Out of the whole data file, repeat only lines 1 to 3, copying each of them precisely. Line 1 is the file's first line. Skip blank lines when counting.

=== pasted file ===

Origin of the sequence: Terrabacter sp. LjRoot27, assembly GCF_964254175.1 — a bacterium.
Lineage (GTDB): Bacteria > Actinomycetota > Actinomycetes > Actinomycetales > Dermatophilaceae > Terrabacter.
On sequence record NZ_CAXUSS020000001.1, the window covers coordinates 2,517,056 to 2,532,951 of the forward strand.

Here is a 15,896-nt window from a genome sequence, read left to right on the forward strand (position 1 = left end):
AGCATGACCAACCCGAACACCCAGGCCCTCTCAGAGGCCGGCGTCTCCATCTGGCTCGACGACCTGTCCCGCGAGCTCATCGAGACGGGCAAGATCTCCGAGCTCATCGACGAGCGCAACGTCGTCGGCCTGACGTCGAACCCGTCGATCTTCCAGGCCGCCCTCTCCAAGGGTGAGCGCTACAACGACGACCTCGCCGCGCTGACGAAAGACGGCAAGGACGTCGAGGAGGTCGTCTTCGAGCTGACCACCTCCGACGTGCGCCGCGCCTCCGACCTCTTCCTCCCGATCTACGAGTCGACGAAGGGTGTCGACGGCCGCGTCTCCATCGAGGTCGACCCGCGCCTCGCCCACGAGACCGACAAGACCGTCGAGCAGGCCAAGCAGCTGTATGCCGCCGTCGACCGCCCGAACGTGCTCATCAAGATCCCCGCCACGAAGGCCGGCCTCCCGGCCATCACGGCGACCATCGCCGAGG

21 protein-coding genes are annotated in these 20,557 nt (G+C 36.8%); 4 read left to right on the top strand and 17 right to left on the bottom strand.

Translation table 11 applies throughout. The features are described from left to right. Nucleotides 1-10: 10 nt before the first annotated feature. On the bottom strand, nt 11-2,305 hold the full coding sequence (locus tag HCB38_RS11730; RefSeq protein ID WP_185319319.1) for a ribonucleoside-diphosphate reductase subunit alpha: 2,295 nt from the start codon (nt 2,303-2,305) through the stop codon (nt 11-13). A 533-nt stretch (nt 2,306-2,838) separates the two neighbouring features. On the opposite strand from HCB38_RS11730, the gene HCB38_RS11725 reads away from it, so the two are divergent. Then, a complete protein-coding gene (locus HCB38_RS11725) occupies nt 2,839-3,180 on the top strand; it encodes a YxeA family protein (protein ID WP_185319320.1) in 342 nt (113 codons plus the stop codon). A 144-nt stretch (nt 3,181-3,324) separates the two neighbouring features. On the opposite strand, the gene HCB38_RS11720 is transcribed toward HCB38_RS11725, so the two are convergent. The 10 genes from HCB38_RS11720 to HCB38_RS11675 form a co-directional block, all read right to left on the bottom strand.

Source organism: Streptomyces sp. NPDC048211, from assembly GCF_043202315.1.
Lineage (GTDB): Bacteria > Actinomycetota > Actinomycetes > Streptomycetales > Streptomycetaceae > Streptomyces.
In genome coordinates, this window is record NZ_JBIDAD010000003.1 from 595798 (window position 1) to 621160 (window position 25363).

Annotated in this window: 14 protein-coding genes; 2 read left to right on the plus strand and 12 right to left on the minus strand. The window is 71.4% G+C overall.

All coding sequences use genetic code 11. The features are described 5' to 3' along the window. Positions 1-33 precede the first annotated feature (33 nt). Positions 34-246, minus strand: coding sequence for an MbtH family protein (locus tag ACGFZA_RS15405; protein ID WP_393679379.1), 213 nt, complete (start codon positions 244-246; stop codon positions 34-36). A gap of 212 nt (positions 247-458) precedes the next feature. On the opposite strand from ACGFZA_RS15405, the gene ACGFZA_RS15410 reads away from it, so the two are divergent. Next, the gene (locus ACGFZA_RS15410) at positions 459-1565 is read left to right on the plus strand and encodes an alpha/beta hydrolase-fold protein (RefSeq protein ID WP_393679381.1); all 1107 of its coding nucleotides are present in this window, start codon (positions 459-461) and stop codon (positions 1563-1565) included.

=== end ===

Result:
Origin of the sequence: Terrabacter sp. LjRoot27, assembly GCF_964254175.1 — a bacterium.
Lineage (GTDB): Bacteria > Actinomycetota > Actinomycetes > Actinomycetales > Dermatophilaceae > Terrabacter.
On sequence record NZ_CAXUSS020000001.1, the window covers coordinates 2,517,056 to 2,532,951 of the forward strand.